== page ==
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The Bose Solo 5 greets the eye with its slim, low profile design combined with its soft, rounded edges providing a decent looking addition to your setup. Coming in under 22 inches in length and 3 inches tall respectively, this modest soundbar may be what you’re looking for relative to its competitors who boast larger diameters. Paired with a remote for easy usage, it looks like this compact speaker fits right at home.
Design and Features
The Bose Solo 5 keeps things sweet and simple with its minimalistic approach to knobs and switches making it an easy soundbar so set up and get going. It instead selects specific LED lights that operate according to what mode you’re in or what setting you’re adjusting via the remote. It also offers the option to be installed in a wall-mounted fashion, so within its simplicity is also versatility.
The Solo 5 contains a black mesh that covers the front side behind which a pair of drivers sit slightly angled away from each other to help widen the stereo experience. Concerning the rest of the design, a tame black plastic finish is what you’ll find covering the sides and back.
You’ll find the regular options such as an auxiliary input and Bluetooth connectivity as well as two digital inputs, namely coaxial and optical respectively.
What does the Bose Solo 5 sound like?
I think that it is fair to say that when it comes to sound quality in speakers, size matters. It’s here where we start to see some stumbling blocks in the Bose Solo 5. When it comes to hearing any bass, there is a noticeable lack thereof. So if cinematic-style explosions are what you’re after, I think that it would be better to delve deeper into larger soundbar options.
On the plus side of things, the Bose Solo 5 Soundbar does a respectable job at improving vocal clarity as well as the overall mid to high range quality when compared to the average TV’s sound. The on-screen conversation is more intelligible as voices have more character to them.
However, if you’re looking for an immersive experience, the Solo 5 does tend to fall short in more categories other than the bass side of the spectrum. Tense scenes in movies are often lost since this speaker has a fairly shallow dynamic range, you won’t be drawn into the quiet moments or foreboding moments of drama.
With two speakers inside the Bose Solo 5, it would be ambitious to expect this product to deliver even a minor surround-sound experience. The angle and the placement of the drivers are fairly close to each other which explains why Bose then decided to angle them outwards left and right respectively. This is done in an attempt to widen the sound, but results seem underwhelming and hollow, leaving a lot to be desired.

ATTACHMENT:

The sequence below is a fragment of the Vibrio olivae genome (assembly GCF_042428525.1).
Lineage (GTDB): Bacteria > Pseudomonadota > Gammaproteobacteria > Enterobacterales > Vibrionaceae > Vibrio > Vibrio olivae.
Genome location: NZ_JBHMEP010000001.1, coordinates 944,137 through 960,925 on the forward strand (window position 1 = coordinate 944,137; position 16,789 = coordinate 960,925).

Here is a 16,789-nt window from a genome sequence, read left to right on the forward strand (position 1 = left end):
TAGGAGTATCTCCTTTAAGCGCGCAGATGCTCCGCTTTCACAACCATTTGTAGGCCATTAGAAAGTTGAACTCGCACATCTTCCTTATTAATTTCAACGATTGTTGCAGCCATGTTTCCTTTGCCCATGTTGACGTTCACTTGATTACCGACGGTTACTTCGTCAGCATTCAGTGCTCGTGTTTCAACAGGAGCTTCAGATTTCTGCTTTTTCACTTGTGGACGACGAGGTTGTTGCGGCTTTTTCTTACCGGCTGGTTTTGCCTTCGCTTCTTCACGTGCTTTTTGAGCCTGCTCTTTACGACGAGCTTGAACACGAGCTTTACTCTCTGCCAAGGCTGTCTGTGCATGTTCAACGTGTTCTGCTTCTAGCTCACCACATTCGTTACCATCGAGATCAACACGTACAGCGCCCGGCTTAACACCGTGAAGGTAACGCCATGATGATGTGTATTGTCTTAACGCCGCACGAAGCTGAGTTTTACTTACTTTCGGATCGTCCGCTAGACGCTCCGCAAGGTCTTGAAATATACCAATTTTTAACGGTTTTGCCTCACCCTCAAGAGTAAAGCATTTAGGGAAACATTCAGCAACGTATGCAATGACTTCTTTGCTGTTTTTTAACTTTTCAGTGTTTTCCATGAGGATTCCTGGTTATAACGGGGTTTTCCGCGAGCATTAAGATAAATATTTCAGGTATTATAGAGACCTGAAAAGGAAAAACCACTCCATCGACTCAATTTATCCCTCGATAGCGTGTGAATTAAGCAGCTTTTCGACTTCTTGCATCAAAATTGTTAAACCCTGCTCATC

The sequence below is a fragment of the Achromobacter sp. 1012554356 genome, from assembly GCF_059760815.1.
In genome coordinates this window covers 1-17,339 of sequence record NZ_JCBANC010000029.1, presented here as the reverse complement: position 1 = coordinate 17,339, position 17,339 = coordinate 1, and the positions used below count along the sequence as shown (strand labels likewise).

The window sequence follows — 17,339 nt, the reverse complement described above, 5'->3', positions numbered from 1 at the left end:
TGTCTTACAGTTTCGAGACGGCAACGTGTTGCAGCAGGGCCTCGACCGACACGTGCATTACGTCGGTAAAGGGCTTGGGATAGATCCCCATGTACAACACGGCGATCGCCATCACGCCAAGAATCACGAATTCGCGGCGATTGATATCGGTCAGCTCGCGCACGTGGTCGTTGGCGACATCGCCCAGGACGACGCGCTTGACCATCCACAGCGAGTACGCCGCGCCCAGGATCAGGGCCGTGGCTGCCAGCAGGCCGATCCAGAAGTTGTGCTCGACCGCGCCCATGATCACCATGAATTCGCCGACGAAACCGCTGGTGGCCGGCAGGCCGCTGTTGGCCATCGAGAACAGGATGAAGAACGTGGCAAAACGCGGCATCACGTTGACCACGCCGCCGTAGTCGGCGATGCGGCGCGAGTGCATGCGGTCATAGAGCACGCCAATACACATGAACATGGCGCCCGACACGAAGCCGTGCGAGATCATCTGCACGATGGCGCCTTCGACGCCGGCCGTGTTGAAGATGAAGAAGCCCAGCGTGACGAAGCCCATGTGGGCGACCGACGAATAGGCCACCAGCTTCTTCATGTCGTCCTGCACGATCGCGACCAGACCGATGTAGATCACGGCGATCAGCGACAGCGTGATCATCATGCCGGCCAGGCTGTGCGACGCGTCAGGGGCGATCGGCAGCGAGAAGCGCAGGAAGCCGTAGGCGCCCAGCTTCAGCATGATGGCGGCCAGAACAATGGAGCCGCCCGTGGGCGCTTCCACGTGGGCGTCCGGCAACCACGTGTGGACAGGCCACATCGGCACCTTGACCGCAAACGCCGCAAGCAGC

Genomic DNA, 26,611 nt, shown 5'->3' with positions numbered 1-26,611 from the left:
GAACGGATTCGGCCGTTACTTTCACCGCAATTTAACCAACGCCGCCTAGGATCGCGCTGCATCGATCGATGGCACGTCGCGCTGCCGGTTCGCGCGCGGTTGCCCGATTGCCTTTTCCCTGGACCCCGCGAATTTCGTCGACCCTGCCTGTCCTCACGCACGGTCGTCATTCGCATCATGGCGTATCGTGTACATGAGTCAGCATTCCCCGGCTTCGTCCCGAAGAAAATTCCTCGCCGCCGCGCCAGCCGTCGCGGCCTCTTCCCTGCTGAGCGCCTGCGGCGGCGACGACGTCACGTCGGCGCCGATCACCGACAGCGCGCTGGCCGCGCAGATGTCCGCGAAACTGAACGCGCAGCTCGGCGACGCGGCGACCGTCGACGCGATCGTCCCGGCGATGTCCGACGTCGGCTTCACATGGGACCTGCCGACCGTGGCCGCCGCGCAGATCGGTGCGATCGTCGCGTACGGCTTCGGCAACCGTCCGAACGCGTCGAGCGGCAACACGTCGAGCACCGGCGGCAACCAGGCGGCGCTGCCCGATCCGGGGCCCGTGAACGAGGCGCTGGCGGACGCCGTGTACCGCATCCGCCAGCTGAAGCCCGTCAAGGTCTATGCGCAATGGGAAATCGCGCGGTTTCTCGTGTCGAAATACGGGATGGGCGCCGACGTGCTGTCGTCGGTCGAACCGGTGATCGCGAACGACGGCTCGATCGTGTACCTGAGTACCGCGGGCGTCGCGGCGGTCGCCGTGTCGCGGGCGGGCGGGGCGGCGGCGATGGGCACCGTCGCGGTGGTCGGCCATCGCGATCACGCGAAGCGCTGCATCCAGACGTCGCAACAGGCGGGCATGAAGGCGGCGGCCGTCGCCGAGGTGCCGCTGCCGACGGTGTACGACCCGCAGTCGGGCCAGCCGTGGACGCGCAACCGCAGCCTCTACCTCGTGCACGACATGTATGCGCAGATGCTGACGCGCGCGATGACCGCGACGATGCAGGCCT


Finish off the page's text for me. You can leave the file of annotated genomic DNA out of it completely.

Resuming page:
Overall, users will only notice an improvement to their experience if they have been hearing their TV’s inherent speakers prior to the Bose Solo 5 soundbar. If running a small setup or are in a small room, this speaker could suit your needs, but if you’re looking for that next level of captivation, expectations will be hard to meet.
Bose Solo 5 vs Sonos Beam
A close competitor to the Solo 5 is the Sonos Beam. A slightly larger speaker, the Sonos beam picks up in a lot of areas where the Solo 5 lacks. For one, the Beam comes in a 3.0 speaker setup, meaning that it has two dedicated left and right speakers as well as one situated in the middle for a tidy center sound image.
It also has multi-speaker functionality, meaning that you can link your Beam to other Sonos products that are compatible, and enjoy the same experience in multiple rooms within your house.
On both sides, there would be features which you as a customer would utilize and some that you would never need to dabble with. So, let’s compare the specifications of each to understand a bit more about them.
|Bose Solo 5||vs||Sonos Beam|
|21.7 x 2.6 x 3.2”||Dimensions||25.6 x 2.6 x 4.0”|
|2||Number of Drivers||3|
|Underwhelming bass||Bass Experience||Decent bass, although not|
|Clear vocals||Vocal Experience||Good vocal clarity|
|Improved stereo field|
over small TVs
|Stereo Experience||Engaging stereo field|
|☑️||Analog Auxiliary (3.5mm)|
|Universal remote||Extras||Apple airplay|
Dolby Digital supported
|Just under $200||Cost||Just under $400|
What’s in the box?
Included with your purchase of the Bose Solo 5 Soundbar, there are some pretty useful additions. Inside the box, you will find:
- Bose Solo 5 Soundbar
- Power cable
- AA batteries
- A fiber optic cable
- Instruction manual
- Remote control
What’s worth noting is that the remote control is universal, meaning you can use it to control your TV, HiFi, or and any other piece of gear.
Both the Bose Solo 5 soundbar and the Sonos Beam have their pros, their cons, and individual details which make them stand apart. The real importance is revealed when it comes to the application that you are using them for.
The Bose Solo 5 has a slight edge if you are the type of person who loves to entertain guests. This is due to the fact that the Solo 5 features options for Bluetooth and auxiliary connectivity, which provide an easy pass and play appeal when it comes to enjoying music or videos.
However, if you’re looking for a satisfactory sonic upgrade (and would be open to adding some additional speakers later down the road) then the Sonos Beam would be the choice for you. Comparatively having the greater listening experience, the Beam leans itself more towards that home entertainment romantic who appreciates a gripping movie or piece of music.
So all-in-all, I think these soundbars are for two different consumers with an emphasis on how much you’re willing to spend (the Sonos Beam is almost twice as much as the Bose Solo 5). That being said, it’s still a close battle as to which one takes ‘best overall’ as the differences tailor themselves to being suitable within different environments.